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Chapter 3

Chapter 3 Information Processing PSY312

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Stuart Kamenetsky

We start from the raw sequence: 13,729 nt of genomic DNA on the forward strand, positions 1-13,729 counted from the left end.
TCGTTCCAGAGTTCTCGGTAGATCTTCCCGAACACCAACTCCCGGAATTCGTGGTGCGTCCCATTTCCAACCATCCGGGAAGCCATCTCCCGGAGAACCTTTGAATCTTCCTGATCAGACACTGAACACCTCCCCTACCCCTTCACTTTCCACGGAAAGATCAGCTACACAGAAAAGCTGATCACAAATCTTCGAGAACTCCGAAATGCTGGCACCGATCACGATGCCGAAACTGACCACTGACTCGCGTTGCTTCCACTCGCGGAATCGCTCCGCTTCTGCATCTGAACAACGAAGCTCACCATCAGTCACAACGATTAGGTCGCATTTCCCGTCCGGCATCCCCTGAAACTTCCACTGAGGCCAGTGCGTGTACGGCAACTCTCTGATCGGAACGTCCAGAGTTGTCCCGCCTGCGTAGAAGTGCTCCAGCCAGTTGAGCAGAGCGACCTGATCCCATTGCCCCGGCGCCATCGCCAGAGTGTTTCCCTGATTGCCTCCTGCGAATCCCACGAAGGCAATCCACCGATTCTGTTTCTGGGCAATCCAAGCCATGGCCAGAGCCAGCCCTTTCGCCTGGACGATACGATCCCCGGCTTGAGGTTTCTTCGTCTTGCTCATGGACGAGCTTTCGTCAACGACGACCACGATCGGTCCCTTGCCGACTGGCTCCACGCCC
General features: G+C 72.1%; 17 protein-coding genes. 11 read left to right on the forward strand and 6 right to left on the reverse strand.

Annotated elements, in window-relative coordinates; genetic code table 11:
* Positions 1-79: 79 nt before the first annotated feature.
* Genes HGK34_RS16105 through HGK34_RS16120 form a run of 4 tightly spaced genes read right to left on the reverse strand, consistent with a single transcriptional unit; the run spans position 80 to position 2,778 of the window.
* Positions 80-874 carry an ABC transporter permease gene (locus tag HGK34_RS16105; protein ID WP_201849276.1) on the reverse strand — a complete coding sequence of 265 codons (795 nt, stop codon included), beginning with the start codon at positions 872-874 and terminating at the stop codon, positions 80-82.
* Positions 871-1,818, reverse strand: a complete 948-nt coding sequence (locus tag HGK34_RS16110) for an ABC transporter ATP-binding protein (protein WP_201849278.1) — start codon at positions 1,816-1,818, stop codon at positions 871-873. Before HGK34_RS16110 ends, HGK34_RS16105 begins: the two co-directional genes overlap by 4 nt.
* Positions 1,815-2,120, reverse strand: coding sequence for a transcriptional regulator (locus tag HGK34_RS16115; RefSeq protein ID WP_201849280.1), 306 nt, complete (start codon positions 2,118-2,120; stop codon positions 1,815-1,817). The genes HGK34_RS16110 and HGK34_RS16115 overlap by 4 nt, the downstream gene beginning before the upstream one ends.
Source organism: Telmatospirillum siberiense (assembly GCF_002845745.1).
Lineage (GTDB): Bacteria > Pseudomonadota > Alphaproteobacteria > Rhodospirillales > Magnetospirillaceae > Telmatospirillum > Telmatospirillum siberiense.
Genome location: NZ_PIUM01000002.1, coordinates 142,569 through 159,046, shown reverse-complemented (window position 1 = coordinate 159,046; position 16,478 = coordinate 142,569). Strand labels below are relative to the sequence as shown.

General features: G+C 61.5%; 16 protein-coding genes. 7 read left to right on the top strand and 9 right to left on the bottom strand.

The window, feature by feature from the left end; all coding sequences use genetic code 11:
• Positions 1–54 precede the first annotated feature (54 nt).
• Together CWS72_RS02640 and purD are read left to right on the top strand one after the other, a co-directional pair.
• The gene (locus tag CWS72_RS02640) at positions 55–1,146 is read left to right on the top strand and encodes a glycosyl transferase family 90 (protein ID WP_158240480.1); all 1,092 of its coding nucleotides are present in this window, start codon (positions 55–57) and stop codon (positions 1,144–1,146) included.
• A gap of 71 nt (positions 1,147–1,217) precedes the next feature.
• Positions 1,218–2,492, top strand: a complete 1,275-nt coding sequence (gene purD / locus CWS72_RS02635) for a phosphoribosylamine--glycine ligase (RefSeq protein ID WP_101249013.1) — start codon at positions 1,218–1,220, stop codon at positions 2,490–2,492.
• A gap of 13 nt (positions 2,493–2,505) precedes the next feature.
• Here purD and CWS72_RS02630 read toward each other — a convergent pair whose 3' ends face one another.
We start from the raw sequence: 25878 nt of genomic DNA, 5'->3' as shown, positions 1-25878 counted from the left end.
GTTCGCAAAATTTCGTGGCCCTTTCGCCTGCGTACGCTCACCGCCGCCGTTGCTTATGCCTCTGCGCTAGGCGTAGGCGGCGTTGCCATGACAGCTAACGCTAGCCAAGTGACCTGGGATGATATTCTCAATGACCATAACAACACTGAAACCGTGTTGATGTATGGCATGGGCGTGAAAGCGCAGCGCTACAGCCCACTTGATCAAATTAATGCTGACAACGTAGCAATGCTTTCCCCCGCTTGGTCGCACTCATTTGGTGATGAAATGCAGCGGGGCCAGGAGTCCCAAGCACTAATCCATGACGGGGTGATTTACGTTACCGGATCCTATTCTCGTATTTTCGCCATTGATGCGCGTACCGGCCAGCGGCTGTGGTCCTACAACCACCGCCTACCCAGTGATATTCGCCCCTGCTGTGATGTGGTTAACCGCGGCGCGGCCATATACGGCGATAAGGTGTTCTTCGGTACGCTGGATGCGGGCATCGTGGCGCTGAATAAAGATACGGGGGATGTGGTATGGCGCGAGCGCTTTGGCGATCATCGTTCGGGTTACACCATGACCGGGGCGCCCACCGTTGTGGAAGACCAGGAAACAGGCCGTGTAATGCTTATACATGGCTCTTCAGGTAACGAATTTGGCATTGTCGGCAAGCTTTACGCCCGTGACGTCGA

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Chapter 3: Information Processing Theories of Development Klahr, information processing theorist built this model -Daddy will you unlock the basement door? I want to ride my bike -different subgoals that lead her to need the basement door open -the strategy used in this story was means ends analysis: repeatedly comparing one's current stat with one's goal and then taking steps to reduce the distance between them -to overcome limited memory capacities, children use rehearsal -to overcome limited knowledge, they use tools provided by the culture in which they live: dictionaries, encyclopedia, calculators, the internet, adults -there are many different information processing theories but they all share a few basic assumptions -thinking is information processing: focus on the information that children represent, the processes that they apply to the information and the memory limits that constrain the amount of info they can represent and process -cognitive growth is analyzed in terms of age related and experience related changes -info processing analyses generally are more precise than those of stage approaches -precise analysis of change mechanisms -information processing theories attempt to explain both how children of given ages have come a far as they have and why they have not gone further -change is produced by a process of continuous self modification -the outcomes generated b the child's own activities change the way the child will think in the future -children's thinking is viewed as continuously changing at all ages Piaget and IPT differ in important ways: -IPT place greater emphasis on the role of processing limitations, strategies for overcoming the limitations, and knowledge about specific content -also greater emphasis on precise analyses of change and on the contribution of ongoing cognitive activity to that change -they use models on computers -IPT involves details analyses of children's performance on a single task whereas Piaget focuses on a broad range of tasks -IPT assume that our understanding of how children think can be greatly enriched by knowledge of how adults think AN OVERVIEW OFTHE INFORMATION PROCESSING SYSTEM -two basic characteristics of human cognition -our thinking is limited; amount of info we can attend to simultaneously/ speed we process (structural characteristics) -thinking is flexible; capable of adapting to constantly changing goals, circumstances and task demands (processes) Structural Characteristics -basic organization -cognitive architecture -structural features of cognitive system tend to be relatively enduring, same basic organization is believed to be maintained throughout development -they are also universal; though the efficiency with which the diff parts operate varies across individuals and age groups -sensory memory, working memory, and long term memory Sensory Memory -special capacity for briefly retaining pretty large amount of info that they just encountered -Sperling- presented college students 3x4 matrix of letters for one-twentieth of a second. When asked immediately after presentation to name letters, students typically remembered 4 or 5 (40% of list) -changed procedure, he asked them to recall only the letters in one row (impossible to anticipate identity of row, needed to process all 13 letters -however requiring them to recite the contents of only one row eliminated their need to retain info while they named the first few letters -when asked immediately after, recalled 80% -1/3 second later, only 55% -1 second after, 40% -one twentieth of a second exposure was sufficient for letters to create a visual icon but that icon faded within on third of a second and disappeared after a second -capacity of children's sensory memory appears to increase with development -Cowan and colleagues, participants asked to play attention demanding computer game while listening to lists of spoken digits with short intervals of silence between lists, once every 13 lists asked to report the most recent list of digits- recall from auditory sensory memory -1st graders- 2.5, 4th graders- 3, adults- 3.5 Working Memory -active thinking occurs -combining info coming into sensory memory with info stored in LTM and transforming that info into new forms -limited in several ways: -capacity, number of units it can operate at one time (3-7 units) -the limit on working memory capacity is a limit on the number of meaningful units (chunks) that can be operated on, rather than on the number of physical units (a letter, number, familiar phrase is a single chunk)- easier to remember (hit, run, cup) than (r, t, y) -the rate at which info is lost from working memory also limits cognitive functioning (15-30 seconds)- words or numbers with rehearsal can remain for a longer time -the faster that both adults and children can rehearse verbal material, the more material they can maintain in WM -rate of pronunciation of words is closely related to the number of words that can be maintained in WM -separate storage capacities for verbal and spatial info -information from the verbal and spatial subsystem is integrated and coordinated with information from long term memory in a work space termed the "episodic buffer" -the development of WM appears to involve both changes in the amount of verbal and spatial info of each type that can be remembered and increasingly effective separation b/w the two -spatial and verbal info are represented separately in WM -not until age 10 do children clearly separate verbal from spatial info in WM -there are also developmental changes in the executive processes that control the content and functioning of WM, such as the ability to inhibit attention to particular sources of info (ex: organize cards based on colour) Long Term Memory -episodic memory: experiences, facts about the world, their feeling at an event -semantic knowledge: enduring qualities of the world; a nickel is worth 5 pennies -procedural knowledge: how to ride a bike -unlike sensory and WM there are no limits on either how much info can be maintained or how long the info can stay there -store info in separable unit and can retrieve some units without retrieving others (ex tip of the tongue phenomenon) -children retrieve info from LTM by recalling several characteristics Processes -used to actively manipulate info in sensory, working and LTM -two processes play particularly important roles in cognitive development are automatization and encoding The Role of Automatization -processes vary in how much attention they require -controlled: require a lot of attention -automatic: require little or no attention -amount of attention required is influenced both by the type of ino being processed and by the amount of experience the child has had processing that type of material -practice reduces that amount of time needed -provides an initial basis for learning about the world -frequency information: how often various objects and vents have been encountered; level of recall is the same over a wide age range -automatic processing of frequency info (learning concept bird, learning same animal flies, has feathers, has a beak etc) - acquire info automatically and then base their behaviour on what they have observed -processing of frequency information appears to be automatic from early in development Automatization: -once skills are learned to a sufficiently high degree, they are difficult to inhibit even when it is advantageous to do so -easy single digit addition problems are automatized quite early in learning, but that it takes several years before harder ones are -automatization is useful because it frees mental resources for solving other problems -depending on the circumstance, automatization can be either harmful or helpful ex: position of equal sign in addition problem 3+4+5= 3+ _ The Role of Encoding -children often fail to encode important features of objects and events, because they do not know what is important or how to encode it properly -failure to encode critical elements can limit the effects of potentially useful experiences -expectations influence their encoding of what they saw (train and ball dropping example) -encoding plays important role in both developmental and individual differences in the first year of life (ex: infants become bored with looking at an object after taking in all its relevant info) -more intelligent infants are quicker to encode everything of interest about the picture, leading them to be the first to lose interest in it Information Processing Theories of Development Neo-Piagetian Theories -maintain the strengths of Piaget's approach while adding the strengths of information processing approaches. -emphasis on goals, working memory limitations, and problem solving strategies typical of IPT. -greatest emphasis on biologically based growth of working memory and automatization of processing allow children to progressively overcome processing limits Robin Case -Developmental stages themselves and the transition processes that produce progress between stages -he also believed children progress through four developmental stages -mental representations and operations children can form while they are in them 1. Sensorimotor operations: -representations composed of sensory input, and the actions they produce in response to these representations are physical movement -seeing a frightening face (sensory) and fleeing from the room (motor) 2. Representational Operations -children's representations include concrete internal images, and their actions can produce additional internal representations -child producing mental image of the same face and using the image to draw a picture of it 3. Logical Operations -represent stimuli abstractly, can act on them with simple transformations -child realizing two of his friends didn't like each other and telling them that they could have more fun if they were all friends 4. Formal Operations Stage - also represent stimuli abstractly but they are capable of performing complex transformations of the information -realize that such direct attempts at producing friendships rarely succeed, lead into a situation that involves obstacle where they need to work together -like Piaget, Case postulates broad unities in the developmental sequence across different concepts -claims that much of children's thinking is organized into central conceptual structures -internal network of concepts and conceptual relations which play a central role in permitting children to think about a wide range of (but not all) situations at a new epistemic level -three main central